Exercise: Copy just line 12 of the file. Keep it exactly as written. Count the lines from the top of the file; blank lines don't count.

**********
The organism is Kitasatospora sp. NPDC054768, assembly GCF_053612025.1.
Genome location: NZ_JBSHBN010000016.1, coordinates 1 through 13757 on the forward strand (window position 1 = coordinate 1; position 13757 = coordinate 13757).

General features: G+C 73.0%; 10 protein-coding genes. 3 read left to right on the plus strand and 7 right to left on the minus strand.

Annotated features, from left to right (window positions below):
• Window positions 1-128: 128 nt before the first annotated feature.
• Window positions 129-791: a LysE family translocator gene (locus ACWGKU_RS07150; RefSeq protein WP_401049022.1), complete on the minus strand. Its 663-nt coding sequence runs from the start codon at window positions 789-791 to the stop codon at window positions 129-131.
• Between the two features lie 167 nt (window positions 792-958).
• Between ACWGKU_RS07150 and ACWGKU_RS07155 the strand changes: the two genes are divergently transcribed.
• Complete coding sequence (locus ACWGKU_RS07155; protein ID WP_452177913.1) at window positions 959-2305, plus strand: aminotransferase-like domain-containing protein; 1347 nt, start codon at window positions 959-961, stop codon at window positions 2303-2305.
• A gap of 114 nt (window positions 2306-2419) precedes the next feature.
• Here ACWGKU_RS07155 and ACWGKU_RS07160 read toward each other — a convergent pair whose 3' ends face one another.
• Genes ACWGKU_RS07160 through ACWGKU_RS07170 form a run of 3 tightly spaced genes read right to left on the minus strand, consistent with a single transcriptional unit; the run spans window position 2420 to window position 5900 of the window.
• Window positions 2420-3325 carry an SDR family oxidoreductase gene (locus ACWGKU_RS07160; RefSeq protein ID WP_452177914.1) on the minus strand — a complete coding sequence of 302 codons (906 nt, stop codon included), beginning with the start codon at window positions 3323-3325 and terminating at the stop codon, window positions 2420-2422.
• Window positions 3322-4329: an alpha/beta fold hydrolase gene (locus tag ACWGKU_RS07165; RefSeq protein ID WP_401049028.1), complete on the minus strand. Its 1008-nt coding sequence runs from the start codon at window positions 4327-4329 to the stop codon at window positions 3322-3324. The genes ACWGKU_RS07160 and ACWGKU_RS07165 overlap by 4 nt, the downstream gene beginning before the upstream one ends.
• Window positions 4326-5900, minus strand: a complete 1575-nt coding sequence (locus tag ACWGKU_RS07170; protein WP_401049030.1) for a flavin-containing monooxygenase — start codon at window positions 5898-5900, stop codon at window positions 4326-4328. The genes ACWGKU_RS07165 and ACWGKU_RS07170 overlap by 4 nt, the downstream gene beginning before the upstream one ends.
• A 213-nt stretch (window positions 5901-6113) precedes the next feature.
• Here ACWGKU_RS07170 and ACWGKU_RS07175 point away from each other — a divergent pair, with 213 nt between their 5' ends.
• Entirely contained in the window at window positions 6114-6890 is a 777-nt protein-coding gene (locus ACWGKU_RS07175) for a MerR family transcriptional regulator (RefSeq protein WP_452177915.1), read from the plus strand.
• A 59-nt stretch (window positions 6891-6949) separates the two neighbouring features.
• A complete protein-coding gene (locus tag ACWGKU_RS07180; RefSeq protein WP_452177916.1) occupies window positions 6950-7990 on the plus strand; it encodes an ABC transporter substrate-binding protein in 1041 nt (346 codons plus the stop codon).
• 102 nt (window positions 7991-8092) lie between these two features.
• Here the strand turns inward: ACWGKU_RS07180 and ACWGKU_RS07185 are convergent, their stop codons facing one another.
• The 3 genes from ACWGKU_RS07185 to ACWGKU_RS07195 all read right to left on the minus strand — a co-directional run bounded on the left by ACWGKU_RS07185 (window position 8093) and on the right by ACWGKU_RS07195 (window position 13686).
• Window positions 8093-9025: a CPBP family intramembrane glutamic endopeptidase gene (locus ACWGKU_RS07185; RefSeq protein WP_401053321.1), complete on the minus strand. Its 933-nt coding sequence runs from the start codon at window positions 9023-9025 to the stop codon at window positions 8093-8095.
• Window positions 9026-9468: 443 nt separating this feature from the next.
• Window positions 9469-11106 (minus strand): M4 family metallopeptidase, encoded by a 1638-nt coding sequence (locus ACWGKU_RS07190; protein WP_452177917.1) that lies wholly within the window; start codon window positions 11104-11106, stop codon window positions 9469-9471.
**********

• Genes ACWGKU_RS07160 through ACWGKU_RS07170 form a run of 3 tightly spaced genes read right to left on the minus strand, consistent with a single transcriptional unit; the run spans window position 2420 to window position 5900 of the window.